So this summer my Dad found the chicken and my sister said I should take it back home, which I did. Then I presented it to my daughter, who was visibly thrilled to be reunited with it. So now it resides with her. I hope she isn't carrying it all over their apartment...but that's her choice...
Wednesday, July 9, 2008
Since our neighborhood can be rife with cats looking for trouble, my wife grabbed a spare cage and some gloves, I flushed the little guy out of a bush, and we kept him in the cage indoors for the night, with a soft nest we had saved from some previous occupants in our yard, and some grain and seed and such. The guy appeared to be a fledgling, probably at least 2 weeks old - and could fly short distances yesterday.
Today we decided to see how far he could get on his own. Well, he flew up onto a railing on our deck (as in the picture below), and his next flight was to the peak of our garage roof. Then up into a high maple branch.
Needless to say, we have not retrieved him. He's on his own - and we do hear some cooing around the area, so maybe mom and dad are not too far away.
Tuesday, July 8, 2008
Monday, July 7, 2008
Note to self: Henceforth, do not even THINK about parking in the Fairgrounds parking lot for the 'works. We drove right in and got a spot, enjoyed the twenty minute show, then spent well over an hour waiting to get out through the gridlock or lotlock or whatever you want to call it. My wife called the non emergency police number just to see if they were directing traffic anywhere and the dispatcher noted that the police were trying, somewhat in vain, to get TO the site to direct traffic. Seems like they have things like sirens and lights that could help in a situation like that. I'm just sayin'...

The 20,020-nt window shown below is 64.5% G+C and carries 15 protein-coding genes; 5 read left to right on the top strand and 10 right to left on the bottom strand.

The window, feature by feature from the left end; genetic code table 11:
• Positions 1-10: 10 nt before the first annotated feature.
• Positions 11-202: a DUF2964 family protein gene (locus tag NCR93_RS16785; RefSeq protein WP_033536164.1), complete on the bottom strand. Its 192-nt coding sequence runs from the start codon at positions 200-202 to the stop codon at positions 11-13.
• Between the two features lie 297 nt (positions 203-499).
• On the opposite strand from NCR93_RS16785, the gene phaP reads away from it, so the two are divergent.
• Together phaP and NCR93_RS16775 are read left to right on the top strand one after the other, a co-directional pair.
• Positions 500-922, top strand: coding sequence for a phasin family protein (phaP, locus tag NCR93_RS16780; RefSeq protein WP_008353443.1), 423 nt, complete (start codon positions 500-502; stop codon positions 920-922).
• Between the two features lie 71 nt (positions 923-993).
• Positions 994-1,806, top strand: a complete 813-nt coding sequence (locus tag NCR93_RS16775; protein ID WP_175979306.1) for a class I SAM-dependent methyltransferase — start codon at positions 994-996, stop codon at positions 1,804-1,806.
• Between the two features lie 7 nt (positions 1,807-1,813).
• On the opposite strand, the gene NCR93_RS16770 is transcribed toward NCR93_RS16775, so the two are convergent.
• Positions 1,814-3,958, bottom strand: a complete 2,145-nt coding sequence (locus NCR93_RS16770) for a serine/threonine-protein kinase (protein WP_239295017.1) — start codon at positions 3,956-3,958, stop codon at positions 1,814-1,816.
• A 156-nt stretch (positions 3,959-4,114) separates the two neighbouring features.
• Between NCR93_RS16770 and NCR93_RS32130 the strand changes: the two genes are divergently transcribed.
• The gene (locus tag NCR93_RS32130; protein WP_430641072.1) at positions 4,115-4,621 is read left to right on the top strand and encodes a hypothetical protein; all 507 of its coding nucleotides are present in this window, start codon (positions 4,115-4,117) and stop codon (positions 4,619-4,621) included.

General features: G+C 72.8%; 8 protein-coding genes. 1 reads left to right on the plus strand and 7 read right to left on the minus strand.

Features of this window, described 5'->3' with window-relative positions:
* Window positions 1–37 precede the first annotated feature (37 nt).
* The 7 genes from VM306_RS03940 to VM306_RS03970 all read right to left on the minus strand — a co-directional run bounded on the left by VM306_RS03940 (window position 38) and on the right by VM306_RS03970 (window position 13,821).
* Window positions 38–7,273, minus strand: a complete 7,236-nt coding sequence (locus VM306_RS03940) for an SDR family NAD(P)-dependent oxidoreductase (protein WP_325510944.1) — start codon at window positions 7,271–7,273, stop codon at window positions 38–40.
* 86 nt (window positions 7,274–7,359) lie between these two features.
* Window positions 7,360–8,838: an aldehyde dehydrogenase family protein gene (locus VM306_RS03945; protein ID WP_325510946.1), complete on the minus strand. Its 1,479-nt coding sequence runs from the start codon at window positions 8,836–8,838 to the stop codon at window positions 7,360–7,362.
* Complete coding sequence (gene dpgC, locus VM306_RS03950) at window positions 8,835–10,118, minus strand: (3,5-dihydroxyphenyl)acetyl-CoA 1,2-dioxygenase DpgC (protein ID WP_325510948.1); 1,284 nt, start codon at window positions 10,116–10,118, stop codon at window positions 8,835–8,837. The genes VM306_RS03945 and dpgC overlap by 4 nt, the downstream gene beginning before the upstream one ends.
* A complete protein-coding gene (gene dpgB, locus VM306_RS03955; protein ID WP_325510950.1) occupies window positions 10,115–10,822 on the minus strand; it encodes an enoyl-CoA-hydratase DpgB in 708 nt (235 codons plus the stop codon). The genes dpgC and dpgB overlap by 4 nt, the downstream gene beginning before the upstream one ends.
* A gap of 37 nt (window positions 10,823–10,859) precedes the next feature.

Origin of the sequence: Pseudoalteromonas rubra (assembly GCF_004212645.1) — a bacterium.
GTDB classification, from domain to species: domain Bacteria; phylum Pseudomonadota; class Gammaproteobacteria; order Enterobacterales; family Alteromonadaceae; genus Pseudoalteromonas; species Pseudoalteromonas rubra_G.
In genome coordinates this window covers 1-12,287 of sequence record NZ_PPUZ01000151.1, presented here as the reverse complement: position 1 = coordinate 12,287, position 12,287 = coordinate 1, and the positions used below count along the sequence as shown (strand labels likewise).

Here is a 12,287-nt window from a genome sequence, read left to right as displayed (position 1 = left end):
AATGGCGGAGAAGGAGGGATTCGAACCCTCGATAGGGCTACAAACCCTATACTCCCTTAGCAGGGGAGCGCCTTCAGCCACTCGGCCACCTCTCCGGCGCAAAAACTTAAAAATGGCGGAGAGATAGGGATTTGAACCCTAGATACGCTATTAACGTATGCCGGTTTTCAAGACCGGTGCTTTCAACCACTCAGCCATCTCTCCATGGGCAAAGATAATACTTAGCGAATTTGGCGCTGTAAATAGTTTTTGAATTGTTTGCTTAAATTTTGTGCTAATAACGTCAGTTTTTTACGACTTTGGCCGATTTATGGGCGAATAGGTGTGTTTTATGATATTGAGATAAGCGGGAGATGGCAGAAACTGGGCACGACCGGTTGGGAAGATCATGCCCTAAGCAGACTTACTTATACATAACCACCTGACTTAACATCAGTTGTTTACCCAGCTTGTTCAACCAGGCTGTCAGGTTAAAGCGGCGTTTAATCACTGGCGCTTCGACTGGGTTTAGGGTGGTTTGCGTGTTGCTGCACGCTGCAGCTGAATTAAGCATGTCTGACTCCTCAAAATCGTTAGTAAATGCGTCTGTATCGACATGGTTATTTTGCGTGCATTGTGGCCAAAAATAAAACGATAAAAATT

Note to police: Show up BEFORE the fireworks, stay for the show (you know, in case anything happens? Which, incidentally, it can. We watched a little episode of domestic violence play out right in front of our car. Fortunately, before it got too idiotic, two people walked away in one direction and the idiot perp walked back to his car, which was lotlocked in right next to ours, making for a bit of a nerve-wracking time there in the car.) Anyhow, if they show up for the show, then the police will be in position to direct folks out in a more efficient manner than the chaos, anarchy, and frayed nerves that we enjoyed.
OK, soapbox over. The actual show was great, including the "firebomb" (above). The show went 20 minutes, which, according to a certified pro fireworks engineer (or whatever) whom I know, is about the length that people really want. Any more than that, and we get restless, he says. Probably true. Maybe that's why sitcoms run about 20 minutes of content.
We spent part of Sunday watching a couple blue jays keep watch over their two young'uns, bringing them an occasional bite, but the young'uns were doing well by themselves on the mulberry tree, which is enjoyed by a variety of species, including squirrels.
Then yesterday, we took a walk down the local rails-to-trails, um, trail. It is a wonderful asset and I hope to bike it some day. As a walking trail, and being a former rail right of way, it tends toward being straight and flat, although there is a very nice and scenic river valley at about the point where we turned around and came home. It runs all the way to the next town, five miles away, and beyond. Long range plan is to be able to tour pretty much the north coast of Ohio by continuous trail.
Anyhow, for you plant lovers who know your plants, we saw two plants along the trail that we could not identify. I liked their symmetry. The first one has a sort of nut-like thing attached to it. Any ideas what these are?
Anyhow the hike was a success for the dog, who came home "dog tired"...